“Winter is coming.” - Game of Thrones
by Corinne Whiting
- The Capitol Hill Times -
Some way, somehow, Makini Howell has created the creamiest, zestiest, tastiest vegan version of “mac and cheese” (or “Mac and Yease,” rather) you might ever taste. The secret ingredients in this beloved Plum Bistro dish? Howell’s lips are sealed. When asked, she merely breaks into a wide, contagious smile and replies with a single vague clue: “a nutritional yeast source.”
But don’t worry, we have good news. As of earlier this week, Howell does divulge the magic behind many of the masterpieces made famous at her wildly popular vegan restaurant that opened in Capitol Hill in 2009. In Howell’s just-released cookbook, “Plum: Gratifying Vegan Dishes from Seattle’s Plum Bistro” (Sasquatch Books; $29.95), vegans and omnivores alike delight in vibrant photos and 60 innovative recipes that instruct readers how to concoct their own healthful meals at home using fresh and local food.
The cookbook includes chapters on soups, salads, entrées and desserts, as well as tempeh and seitan. Readers find directions on how to craft their own plates of Pesto Plum Pizza, Barbecue Oyster-Mushroom Sliders, Fresh Blueberry Shortcake and homemade vegan pasta. Other enticing options include Tiramisu Pancakes, Grilled Black Plum and Jicama Salad with Radicchio, Habanero Yam Soup, Blue Corn Pizza with Pesto-Grilled Heirloom Tomatoes and Ricotta as well as transitional raw recipes like Raw Tostadas with Spicy Strawberry Avocado Salad. All recipes are vegan; many are also gluten and soy free.
Howell, a lifelong vegan and self-trained chef, earned a degree in fashion design and spent eight years making men’s clothing before successfully translating her skills to the kitchen. She draws parallels between the two art forms.
“Food is really creative,” she comments. When it comes to her culinary talents, Howell has also built upon what she observed growing up. (Her parents, who did eat meat for the first part of their lives, developed the tofu used in Plum recipes; perhaps they can be credited for many of the dishes’ meat-like textures and consistencies.)
Howell light-heartedly discusses her enduring veganism. “I was that kid at the school lunch table,” she admits, referencing tofu-centric meals that no doubt produced perplexed stares from her Tacoma classmates. “I did feel left out.” This sense of exclusion made Howell empathetic toward others who also feel like outsiders, ultimately motivating her to create “a place where vegans, omnivores and foodies can all enjoy the food.”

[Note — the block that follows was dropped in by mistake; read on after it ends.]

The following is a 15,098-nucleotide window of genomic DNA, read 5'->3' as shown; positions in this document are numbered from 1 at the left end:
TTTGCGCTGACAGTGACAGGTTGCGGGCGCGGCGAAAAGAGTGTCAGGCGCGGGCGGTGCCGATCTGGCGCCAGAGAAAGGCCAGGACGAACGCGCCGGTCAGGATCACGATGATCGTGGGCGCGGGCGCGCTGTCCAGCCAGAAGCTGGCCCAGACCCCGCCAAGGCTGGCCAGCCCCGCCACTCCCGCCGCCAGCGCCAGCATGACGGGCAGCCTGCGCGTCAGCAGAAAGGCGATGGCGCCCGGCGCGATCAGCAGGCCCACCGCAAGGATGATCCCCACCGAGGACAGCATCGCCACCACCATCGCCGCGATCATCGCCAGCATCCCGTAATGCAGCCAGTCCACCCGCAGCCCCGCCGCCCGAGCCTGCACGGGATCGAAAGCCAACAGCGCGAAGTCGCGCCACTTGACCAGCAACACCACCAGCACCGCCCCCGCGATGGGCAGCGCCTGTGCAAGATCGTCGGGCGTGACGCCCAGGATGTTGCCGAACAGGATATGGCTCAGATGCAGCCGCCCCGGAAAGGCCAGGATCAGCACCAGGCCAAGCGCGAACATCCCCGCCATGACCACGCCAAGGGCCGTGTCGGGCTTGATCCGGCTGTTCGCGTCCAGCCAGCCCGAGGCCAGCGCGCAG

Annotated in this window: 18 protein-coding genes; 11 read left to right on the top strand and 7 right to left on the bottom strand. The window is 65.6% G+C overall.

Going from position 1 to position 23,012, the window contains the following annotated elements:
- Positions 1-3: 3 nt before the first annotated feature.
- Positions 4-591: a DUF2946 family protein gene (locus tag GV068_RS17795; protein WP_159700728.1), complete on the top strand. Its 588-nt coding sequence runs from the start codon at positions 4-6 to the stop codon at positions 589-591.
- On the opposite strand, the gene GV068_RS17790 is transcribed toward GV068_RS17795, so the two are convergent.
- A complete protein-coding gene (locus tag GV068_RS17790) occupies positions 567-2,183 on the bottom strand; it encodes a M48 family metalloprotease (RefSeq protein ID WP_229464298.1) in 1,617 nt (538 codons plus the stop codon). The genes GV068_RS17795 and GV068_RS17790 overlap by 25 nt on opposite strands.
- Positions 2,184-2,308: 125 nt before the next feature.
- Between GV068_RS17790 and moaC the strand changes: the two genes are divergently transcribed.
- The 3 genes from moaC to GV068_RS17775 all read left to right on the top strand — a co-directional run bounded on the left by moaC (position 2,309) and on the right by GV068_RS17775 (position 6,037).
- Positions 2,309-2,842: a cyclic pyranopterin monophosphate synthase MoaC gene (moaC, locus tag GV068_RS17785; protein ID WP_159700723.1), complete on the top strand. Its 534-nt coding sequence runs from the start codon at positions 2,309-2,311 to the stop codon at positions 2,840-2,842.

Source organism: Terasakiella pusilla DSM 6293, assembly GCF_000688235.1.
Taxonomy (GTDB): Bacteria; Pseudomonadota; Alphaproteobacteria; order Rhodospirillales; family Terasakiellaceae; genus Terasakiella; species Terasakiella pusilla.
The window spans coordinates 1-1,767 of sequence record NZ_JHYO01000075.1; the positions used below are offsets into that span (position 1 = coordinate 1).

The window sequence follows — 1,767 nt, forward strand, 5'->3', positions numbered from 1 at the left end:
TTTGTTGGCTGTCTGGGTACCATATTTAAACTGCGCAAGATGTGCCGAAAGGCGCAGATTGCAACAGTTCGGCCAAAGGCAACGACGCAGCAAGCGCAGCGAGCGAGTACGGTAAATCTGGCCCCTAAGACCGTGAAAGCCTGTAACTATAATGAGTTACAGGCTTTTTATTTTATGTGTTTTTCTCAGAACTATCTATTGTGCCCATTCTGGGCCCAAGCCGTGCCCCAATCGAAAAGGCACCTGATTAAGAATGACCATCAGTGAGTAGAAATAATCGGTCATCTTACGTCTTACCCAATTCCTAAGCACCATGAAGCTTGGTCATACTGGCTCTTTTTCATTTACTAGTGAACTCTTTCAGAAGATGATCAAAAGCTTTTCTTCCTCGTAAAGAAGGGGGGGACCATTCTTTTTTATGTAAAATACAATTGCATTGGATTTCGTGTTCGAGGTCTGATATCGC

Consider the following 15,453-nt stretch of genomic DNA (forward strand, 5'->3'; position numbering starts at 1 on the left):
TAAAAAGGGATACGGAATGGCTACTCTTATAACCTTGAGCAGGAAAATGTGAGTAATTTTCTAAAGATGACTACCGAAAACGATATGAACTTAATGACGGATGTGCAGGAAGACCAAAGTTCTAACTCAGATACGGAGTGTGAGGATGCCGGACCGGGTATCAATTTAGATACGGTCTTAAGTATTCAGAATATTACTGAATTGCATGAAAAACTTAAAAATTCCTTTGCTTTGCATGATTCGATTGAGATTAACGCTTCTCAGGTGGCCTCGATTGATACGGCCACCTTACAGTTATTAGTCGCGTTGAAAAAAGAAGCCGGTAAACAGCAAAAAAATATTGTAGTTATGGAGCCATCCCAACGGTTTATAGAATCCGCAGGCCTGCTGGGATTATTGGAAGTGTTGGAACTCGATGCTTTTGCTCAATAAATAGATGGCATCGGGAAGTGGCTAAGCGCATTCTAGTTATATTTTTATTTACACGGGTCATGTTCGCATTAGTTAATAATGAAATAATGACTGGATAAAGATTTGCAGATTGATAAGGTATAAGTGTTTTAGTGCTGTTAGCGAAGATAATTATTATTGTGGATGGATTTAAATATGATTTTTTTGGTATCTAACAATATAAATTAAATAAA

At her venues, Howell emphasizes cuisine that is “local, sustainable and organic,” and one immediately senses that these are hardly just buzzwords. On the Plum website, a statement reads: “We want our love of a plant-based diet to be the embodiment of the change we are all going to meet in the coming years with regard to how we harvest food and how we treat our host planet.” Howell places her attention on organically grown seasonal vegetables, non-GMO soy plus organic and local fruits and herbs grown on family-owned farms. The brand name alludes to the symbolism attached to plum trees in Eastern art – beliefs like “hope and community of life, enhancing the triumph of good over hardships. It also represents constancy and kindness. A plum tree is admired for its ability to reform itself and to withstand adverse conditions. Images of the plum blossom denote the passage of time from winter to spring.”
Howell’s expanding vegan empire continues to thrive. The Bistro hired its first sous-chef six months ago, she also owns Plum Cafe in Capitol Hill, and Plum Market recently opened in Seattle Center. On April 28, Plum will be one of eight restaurants participating in the Neighborfood event – a celebration of food, family and the community in Capitol Hill. Each ticket includes food at each eatery, and a portion of proceeds benefit the Humane Society. (See HYPERLINK “http://www.dishcrawl.com/capitolfood”www.dishcrawl.com/capitolfood.) Plum has also recently raised funds through Kickstarter for a food truck that will soon hit the road, bringing vegan eats to spots like South Lake Union and the Ballard market. Its theme? A “burger” truck, of course.
“Seattle’s been really good to us,” says Howell, who admits to “stalking the Pike-Pine corridor” for the ideal Plum Bistro home in 2009 – at the height of the recession – until she found a landlord willing to take a chance on the city’s first fully vegan restaurant. The fantastic space she found (“just small and just big enough”) features a rustic chic décor, a gigantic garage door that rolls up in warmer months and a long, communal table that seems to perfectly embody the essence of the Plum philosophy.
Plum Bistro hasn’t been designed like a typical vegan restaurant, Howell explains, pronouncing it a safe space for those with preconceptions about what vegan food entails. In this airy, inviting dining room, she’s attempted to “take that feeling of not being included and flip it around.” Diners can find familiar dishes (with a twist) like “steaks,” “Reubens,” “pizzas,” even “burritos.” At Plum, Howell says, “Everyone has a place at the table.”
Visit www.plumbistro.com. Cookbook release events will take place with Howell Thursday, May 2, at Book Larder (4252 Fremont Avenue North, 6:30 p.m.), Monday, May 6, (Elliott Bay Book Company, 1521 Tenth Avenue, 7 p.m.), Friday, May 10, at Williams-Sonoma (216 Bellevue Square, Bellevue, 4 p.m.) and Tuesday, June 4, Ciao Thyme (207 Unity Street, Bellingham, 6:30 p.m.).